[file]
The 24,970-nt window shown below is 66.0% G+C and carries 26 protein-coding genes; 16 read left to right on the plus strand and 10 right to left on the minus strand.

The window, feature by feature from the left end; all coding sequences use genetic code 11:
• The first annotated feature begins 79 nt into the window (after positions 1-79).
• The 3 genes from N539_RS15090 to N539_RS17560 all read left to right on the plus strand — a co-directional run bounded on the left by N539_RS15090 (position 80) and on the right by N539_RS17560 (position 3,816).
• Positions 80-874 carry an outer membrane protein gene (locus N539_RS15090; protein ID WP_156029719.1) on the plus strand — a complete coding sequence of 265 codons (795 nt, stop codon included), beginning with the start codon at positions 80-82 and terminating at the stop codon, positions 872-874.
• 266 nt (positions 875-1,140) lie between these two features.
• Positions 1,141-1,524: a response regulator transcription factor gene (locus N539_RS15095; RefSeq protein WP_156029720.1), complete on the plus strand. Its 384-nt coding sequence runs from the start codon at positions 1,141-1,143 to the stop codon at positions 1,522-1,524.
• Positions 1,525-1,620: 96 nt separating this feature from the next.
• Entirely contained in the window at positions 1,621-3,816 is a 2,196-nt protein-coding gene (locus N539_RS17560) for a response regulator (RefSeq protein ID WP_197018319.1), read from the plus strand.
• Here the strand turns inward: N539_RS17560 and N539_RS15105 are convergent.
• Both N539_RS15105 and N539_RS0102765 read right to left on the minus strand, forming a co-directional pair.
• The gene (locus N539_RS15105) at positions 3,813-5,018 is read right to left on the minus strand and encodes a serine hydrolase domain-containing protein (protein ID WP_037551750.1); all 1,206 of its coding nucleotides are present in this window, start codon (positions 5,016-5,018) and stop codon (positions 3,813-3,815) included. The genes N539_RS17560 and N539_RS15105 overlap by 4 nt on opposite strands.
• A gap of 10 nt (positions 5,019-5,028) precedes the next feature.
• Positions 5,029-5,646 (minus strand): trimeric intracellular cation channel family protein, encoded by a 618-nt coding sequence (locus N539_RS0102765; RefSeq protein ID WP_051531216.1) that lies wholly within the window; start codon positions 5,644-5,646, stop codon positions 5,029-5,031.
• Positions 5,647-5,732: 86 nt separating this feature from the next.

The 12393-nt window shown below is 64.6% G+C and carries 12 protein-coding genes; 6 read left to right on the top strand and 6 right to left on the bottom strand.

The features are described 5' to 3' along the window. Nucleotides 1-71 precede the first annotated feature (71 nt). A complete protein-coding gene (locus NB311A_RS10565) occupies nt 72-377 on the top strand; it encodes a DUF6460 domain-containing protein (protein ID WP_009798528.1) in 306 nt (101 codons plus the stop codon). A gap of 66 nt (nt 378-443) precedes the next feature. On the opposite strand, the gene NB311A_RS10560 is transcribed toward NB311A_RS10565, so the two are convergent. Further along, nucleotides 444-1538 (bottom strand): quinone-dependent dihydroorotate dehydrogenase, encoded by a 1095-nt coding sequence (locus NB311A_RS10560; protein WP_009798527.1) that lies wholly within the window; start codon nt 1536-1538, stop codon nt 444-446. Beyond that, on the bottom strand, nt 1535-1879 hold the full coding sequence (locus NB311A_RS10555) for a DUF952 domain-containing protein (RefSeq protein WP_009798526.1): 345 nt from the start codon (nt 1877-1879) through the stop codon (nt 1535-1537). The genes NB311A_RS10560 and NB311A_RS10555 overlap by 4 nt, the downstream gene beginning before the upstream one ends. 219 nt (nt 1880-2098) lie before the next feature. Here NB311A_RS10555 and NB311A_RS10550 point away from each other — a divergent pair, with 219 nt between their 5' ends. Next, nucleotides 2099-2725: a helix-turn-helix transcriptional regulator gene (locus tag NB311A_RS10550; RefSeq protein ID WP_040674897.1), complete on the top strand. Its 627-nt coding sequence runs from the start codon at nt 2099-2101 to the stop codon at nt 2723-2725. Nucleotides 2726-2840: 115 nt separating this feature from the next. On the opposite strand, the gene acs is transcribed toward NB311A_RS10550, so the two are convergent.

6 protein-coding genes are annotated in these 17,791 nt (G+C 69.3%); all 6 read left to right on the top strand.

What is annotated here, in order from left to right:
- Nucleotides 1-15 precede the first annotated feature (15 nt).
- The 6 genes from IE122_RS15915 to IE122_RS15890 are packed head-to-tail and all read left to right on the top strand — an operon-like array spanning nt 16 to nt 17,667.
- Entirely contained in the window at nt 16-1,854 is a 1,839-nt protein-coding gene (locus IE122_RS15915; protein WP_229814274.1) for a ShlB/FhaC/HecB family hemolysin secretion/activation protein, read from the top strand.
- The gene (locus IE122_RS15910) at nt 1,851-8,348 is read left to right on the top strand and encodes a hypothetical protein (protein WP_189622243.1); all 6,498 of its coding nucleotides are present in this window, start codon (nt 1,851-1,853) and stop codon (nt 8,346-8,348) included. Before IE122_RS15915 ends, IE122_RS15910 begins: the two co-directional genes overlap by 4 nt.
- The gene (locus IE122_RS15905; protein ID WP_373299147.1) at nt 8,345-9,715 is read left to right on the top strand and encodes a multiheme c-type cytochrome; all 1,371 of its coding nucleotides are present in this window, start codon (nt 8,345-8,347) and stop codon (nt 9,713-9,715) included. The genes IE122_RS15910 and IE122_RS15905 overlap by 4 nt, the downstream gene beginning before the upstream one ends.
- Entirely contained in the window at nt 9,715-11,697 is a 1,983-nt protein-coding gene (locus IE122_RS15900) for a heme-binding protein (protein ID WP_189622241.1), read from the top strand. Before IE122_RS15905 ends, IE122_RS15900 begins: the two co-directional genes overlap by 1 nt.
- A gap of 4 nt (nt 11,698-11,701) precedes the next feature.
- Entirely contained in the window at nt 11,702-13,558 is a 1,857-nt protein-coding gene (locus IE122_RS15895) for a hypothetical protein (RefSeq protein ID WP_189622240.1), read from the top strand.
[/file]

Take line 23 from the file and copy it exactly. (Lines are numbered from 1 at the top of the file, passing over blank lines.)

- The gene (locus IE122_RS15910) at nt 1,851-8,348 is read left to right on the top strand and encodes a hypothetical protein (protein WP_189622243.1); all 6,498 of its coding nucleotides are present in this window, start codon (nt 1,851-1,853) and stop codon (nt 8,346-8,348) included. Before IE122_RS15915 ends, IE122_RS15910 begins: the two co-directional genes overlap by 4 nt.